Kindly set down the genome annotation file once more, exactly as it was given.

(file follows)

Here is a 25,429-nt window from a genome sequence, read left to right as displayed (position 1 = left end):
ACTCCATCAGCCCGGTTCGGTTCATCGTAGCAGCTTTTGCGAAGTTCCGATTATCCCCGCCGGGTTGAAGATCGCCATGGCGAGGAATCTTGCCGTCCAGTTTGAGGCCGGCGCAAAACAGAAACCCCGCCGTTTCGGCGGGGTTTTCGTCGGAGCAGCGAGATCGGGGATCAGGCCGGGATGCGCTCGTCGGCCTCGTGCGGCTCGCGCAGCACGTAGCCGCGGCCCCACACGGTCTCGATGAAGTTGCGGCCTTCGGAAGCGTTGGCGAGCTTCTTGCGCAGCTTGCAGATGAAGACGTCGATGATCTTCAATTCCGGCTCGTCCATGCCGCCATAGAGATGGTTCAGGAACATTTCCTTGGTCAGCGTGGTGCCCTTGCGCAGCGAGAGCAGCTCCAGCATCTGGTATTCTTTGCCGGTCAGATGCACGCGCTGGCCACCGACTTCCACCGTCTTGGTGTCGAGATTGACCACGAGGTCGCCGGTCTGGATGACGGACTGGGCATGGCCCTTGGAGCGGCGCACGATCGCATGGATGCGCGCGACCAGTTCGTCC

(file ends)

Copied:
Here is a 25,429-nt window from a genome sequence, read left to right as displayed (position 1 = left end):
ACTCCATCAGCCCGGTTCGGTTCATCGTAGCAGCTTTTGCGAAGTTCCGATTATCCCCGCCGGGTTGAAGATCGCCATGGCGAGGAATCTTGCCGTCCAGTTTGAGGCCGGCGCAAAACAGAAACCCCGCCGTTTCGGCGGGGTTTTCGTCGGAGCAGCGAGATCGGGGATCAGGCCGGGATGCGCTCGTCGGCCTCGTGCGGCTCGCGCAGCACGTAGCCGCGGCCCCACACGGTCTCGATGAAGTTGCGGCCTTCGGAAGCGTTGGCGAGCTTCTTGCGCAGCTTGCAGATGAAGACGTCGATGATCTTCAATTCCGGCTCGTCCATGCCGCCATAGAGATGGTTCAGGAACATTTCCTTGGTCAGCGTGGTGCCCTTGCGCAGCGAGAGCAGCTCCAGCATCTGGTATTCTTTGCCGGTCAGATGCACGCGCTGGCCACCGACTTCCACCGTCTTGGTGTCGAGATTGACCACGAGGTCGCCGGTCTGGATGACGGACTGGGCATGGCCCTTGGAGCGGCGCACGATCGCATGGATGCGCGCGACCAGTTCGTCC